Nebraska Flood Survivors Warned: Mold Poses A Potential Health Threat

Main Content
Release date: 
July 26, 2010
Release Number: 
1924-004

LINCOLN, Neb. -- Mold growing in recently flooded buildings can cause health problems, state and federal emergency management officials warn Nebraska residents.

Water-damaged rooms are moist environments ideal for mold to flourish. People with respiratory problems such as allergies or asthma should not spend time in houses that might contain mold. Mold often is visible as a fuzzy growth or discoloration on surfaces. It usually has a musty, earthy odor. 

Those sensitive to mold spores may experience wheezing, difficulty breathing, nasal and sinus congestion, burning and watering eyes, dry cough, sore throat, shortness of breath or skin irritation. 

Mold can cause significant health problems. It is urgent that residents and business owners clean their homes and work environments as quickly as possible and not risk serious, long-lasting health effects.

Specialists offer the following suggestions to ensure safe, effective cleanup:

  • Have professionals check heating/cooling ducts and wall insulation for mold growth. If the system has mold inside, it will spread mold throughout the house.
  • Wash all items that came in contact with floodwaters with a chlorine bleach solution.
  • Open windows for ventilation and wear boots, rubber gloves and clothing that fully cover arms and legs and use an N-95 rated mask.
  • Never mix bleach with ammonia or other cleaners. 
  • Mix no more than one cup of bleach in one gallon of water.
  • Most antiseptics, including chlorine, are toxic to humans -- rinse the skin quickly and thoroughly if there is accidental contact with the solution.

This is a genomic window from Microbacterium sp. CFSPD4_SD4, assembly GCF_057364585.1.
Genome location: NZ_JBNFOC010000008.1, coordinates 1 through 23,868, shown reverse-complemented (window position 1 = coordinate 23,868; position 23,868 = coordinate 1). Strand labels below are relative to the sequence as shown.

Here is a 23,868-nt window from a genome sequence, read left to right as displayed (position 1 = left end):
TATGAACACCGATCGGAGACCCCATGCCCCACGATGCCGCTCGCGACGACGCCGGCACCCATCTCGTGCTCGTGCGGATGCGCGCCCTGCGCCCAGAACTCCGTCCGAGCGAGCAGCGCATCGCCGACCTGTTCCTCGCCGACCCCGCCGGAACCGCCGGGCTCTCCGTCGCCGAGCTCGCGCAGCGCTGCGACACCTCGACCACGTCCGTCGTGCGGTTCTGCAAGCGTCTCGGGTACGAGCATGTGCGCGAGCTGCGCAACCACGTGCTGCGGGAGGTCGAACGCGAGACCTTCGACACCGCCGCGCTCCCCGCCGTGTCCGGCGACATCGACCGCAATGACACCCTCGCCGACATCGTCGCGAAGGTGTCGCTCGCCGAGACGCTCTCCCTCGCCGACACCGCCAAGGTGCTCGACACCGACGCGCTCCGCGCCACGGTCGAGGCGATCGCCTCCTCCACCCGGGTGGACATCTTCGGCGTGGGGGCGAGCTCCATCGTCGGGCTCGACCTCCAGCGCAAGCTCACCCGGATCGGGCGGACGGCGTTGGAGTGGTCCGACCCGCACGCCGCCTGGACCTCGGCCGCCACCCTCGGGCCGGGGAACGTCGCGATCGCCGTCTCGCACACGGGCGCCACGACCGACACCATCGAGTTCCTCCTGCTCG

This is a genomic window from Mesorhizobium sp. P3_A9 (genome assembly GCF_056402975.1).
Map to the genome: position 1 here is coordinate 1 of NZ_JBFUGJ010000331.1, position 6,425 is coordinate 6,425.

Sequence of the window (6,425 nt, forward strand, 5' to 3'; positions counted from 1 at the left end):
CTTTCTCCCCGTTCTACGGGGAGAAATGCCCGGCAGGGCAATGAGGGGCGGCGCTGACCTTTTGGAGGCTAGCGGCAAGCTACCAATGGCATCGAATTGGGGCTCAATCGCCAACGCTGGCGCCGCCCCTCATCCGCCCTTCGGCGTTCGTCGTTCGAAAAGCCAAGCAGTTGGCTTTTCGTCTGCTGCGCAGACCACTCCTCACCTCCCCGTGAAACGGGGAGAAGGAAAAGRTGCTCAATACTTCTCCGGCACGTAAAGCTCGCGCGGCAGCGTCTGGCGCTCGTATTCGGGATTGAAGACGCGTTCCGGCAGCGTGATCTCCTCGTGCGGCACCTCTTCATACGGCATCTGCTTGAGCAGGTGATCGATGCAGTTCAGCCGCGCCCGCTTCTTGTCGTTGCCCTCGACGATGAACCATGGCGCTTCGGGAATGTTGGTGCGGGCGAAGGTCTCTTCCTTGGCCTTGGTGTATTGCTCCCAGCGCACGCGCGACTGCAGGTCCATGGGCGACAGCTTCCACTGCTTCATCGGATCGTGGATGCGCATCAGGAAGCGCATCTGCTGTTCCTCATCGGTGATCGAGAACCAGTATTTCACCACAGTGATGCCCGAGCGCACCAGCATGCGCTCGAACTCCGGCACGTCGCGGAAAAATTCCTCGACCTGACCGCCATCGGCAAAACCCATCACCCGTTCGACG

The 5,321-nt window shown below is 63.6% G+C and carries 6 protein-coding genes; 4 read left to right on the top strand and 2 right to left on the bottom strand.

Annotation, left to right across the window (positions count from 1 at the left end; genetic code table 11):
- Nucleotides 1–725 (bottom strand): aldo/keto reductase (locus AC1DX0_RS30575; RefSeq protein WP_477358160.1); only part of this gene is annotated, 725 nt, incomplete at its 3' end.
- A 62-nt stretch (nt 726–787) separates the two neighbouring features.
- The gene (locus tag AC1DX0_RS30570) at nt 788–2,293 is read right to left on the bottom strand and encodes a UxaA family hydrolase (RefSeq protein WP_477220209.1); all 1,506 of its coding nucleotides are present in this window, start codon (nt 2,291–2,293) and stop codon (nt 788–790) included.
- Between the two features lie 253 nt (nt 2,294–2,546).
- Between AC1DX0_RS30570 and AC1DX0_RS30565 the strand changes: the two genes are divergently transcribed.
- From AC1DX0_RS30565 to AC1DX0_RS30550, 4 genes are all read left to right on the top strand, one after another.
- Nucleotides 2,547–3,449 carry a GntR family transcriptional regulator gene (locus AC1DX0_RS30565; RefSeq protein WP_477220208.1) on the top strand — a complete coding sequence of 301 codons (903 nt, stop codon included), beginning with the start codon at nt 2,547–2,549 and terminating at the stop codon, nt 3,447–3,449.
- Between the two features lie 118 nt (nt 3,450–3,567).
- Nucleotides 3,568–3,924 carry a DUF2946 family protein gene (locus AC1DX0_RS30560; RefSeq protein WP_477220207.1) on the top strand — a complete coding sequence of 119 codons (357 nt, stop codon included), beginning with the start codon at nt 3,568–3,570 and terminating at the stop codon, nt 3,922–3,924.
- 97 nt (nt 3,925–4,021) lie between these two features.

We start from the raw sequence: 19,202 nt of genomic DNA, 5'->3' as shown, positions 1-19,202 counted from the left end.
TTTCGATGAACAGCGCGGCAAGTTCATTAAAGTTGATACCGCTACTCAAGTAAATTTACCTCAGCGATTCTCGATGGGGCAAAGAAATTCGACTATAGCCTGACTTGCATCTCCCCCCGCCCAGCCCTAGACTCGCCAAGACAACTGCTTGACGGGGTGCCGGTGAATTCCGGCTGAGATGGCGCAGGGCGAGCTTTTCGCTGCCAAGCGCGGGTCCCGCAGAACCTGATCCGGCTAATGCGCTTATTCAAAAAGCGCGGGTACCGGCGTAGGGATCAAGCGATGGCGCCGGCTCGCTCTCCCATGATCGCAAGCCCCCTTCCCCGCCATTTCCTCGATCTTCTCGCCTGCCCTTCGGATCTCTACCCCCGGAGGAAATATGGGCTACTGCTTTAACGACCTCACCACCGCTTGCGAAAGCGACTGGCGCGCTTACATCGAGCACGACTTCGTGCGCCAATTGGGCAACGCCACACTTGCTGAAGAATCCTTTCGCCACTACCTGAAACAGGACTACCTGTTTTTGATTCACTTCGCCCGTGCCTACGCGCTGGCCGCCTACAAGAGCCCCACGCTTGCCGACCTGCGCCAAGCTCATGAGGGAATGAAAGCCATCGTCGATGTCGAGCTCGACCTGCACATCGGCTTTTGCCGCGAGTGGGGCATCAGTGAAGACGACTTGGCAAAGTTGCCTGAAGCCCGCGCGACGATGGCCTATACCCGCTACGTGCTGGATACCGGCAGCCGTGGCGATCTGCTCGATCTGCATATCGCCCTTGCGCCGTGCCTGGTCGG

• Remember, chlorine bleach is no longer effective when the chlorine smell disappears.
  • Use a fan in front of open windows or doors to help with the drying process, but it is important that fans blow outward, rather than inward to avoid spreading the mold.
  • Throw away all moldy items that cannot be thoroughly cleaned. If in doubt, throw it out. This includes carpets, mattresses, upholstered furniture, stuffed animals, pillows, wall coverings and all paper products.
  • Take out any drywall or insulation that has been dampened by floodwater.
  • If there is more than a 10 square foot area of mold in a building, consider using a professional mold clean-up contractor.

The Web site, www.nema.ne.gov offers "Flooding Resources for Nebraska Citizens," a site that includes links to resources from the Federal Emergency Management Agency (FEMA), the Center for Disease Control, Department of Health and Human Services, and other agencies.

FEMA also now offers m.fema.gov that allows web-enabled mobile phone users access to federal Web resources.

FEMA's mission is to support our citizens and first responders to ensure that as a nation we work together to build, sustain, and improve our capability to prepare for, protect against, respond to, recover from, and mitigate all hazards.

Last Updated: 
July 16, 2012 - 18:46
State/Tribal Government or Region: 
Back to Top